Nutbeam[67] defines health literacy as "the capacity to acquire, understand and use information in ways which promote and maintain good health". Schulz & Nakamoto[64] stress the multidimensionality of this concept, defining it as a set of four sub-dimensions: (a) functional literacy, (b) declarative knowledge, (c) procedural knowledge, and (d) judgment skills. Similar to health literacy, psychological empowerment is an intrinsic motivational construct of the individual manifested in four cognitions:[68–70] (a) meaningfulness (the extent to which what one does is perceived as being important), (b) competence (one's perceived competence to carry out an action), (c) impact (the perception of making a difference through a certain action) and (d) self-determination (the extent to which what we do is perceived as autonomous). Although the term empowerment originally focused on the individual, the collective, and the organizational levels,[71] our study shall be concerned with the individual level only. Ideally, people will possess the adequate knowledge and skills to manage their own care, but also the commitment and motivation to make autonomous and impactful decisions. For a more thorough description of the Health Empowerment Model, see Schulz and Nakamoto.[64]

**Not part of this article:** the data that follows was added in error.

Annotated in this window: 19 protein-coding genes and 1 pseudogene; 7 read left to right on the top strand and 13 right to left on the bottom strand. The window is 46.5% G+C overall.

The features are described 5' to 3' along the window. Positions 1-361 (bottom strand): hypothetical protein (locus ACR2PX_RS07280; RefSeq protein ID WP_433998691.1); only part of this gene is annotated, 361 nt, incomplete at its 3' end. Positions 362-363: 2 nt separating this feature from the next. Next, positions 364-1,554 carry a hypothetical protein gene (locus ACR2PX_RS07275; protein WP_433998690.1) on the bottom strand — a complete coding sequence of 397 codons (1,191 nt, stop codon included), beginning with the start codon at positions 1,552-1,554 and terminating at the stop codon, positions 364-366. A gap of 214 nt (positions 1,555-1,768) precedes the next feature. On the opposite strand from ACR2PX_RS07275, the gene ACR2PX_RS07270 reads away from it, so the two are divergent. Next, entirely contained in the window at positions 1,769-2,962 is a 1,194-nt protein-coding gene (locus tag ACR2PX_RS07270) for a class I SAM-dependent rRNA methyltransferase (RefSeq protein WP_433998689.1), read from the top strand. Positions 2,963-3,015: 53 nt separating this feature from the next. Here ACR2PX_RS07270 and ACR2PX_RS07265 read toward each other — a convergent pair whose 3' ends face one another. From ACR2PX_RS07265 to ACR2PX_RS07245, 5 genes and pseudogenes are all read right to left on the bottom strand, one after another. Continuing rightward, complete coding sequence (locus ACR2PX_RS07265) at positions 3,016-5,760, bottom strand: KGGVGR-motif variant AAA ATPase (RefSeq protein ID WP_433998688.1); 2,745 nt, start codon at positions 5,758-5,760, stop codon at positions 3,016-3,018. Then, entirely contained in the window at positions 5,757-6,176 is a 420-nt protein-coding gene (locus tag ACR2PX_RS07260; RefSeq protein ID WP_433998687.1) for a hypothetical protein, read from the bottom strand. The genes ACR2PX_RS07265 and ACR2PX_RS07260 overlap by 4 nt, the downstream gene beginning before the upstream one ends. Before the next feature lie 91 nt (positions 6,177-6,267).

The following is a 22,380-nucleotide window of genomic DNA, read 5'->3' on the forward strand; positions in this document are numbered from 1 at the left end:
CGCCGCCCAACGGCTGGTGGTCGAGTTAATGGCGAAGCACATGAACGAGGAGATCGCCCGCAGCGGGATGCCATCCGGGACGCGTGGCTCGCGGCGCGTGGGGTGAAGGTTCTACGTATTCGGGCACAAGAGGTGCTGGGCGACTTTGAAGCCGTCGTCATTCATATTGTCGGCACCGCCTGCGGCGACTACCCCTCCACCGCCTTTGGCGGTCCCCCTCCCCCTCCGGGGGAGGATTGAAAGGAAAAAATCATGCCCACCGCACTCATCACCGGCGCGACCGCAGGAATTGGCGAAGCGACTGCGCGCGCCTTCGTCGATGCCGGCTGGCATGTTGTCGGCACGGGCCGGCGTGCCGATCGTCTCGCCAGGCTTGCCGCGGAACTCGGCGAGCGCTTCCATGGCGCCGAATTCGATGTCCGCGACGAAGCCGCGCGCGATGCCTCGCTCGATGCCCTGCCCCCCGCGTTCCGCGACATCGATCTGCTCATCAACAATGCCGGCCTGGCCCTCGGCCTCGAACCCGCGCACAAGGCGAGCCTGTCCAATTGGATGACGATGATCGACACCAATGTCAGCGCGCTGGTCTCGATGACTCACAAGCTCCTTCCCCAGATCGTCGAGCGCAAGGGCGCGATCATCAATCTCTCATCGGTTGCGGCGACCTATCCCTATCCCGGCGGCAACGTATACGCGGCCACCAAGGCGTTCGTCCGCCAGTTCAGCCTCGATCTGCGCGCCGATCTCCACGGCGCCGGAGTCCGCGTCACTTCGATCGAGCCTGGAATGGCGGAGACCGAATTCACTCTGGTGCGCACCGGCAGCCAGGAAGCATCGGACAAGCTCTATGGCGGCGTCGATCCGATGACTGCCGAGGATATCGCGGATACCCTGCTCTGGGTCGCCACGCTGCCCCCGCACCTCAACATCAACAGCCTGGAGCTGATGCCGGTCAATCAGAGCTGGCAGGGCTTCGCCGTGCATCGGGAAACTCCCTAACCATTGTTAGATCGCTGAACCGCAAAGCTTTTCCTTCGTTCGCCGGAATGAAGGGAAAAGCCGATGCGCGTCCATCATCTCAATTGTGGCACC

In the context of parental vaccination decision, health literacy can be studied in terms of both knowledge about vaccinations and ability to find, judge and use the information encountered, in light of the high amount of inaccurate material which parents can be exposed to.[72] Knowledge can be further split into declarative and procedural. Declarative knowledge includes, for instance, knowledge about infectious diseases, the availability of vaccines, or the likelihood and severity of their side-effects. Procedural knowledge entails notions such as knowing how and when to get vaccinated against infectious diseases.[73]

Adjusted to the context of parental vaccination decision-making, the four sub-dimensions of psychological empowerment can be operationalized as following: (a) meaningfulness will refer to the degree to which an individual thinks that making a vaccination decision regarding his or her child is an important issue; (b) competence will refer to the degree to which an individual feels able to make a sound vaccination decision; (c) impact will refer to the degree to which an individual feels that making a decision over the vaccination can generate a number of outcomes; (d) self-determination will refer to the degree to which individuals think that their vaccination decision is solely determined by themselves. A study was conducted using semi-structured interviews with parents in order to explore the factors driving parental MMR vaccination decision with regards to vaccination literacy and psychological empowerment.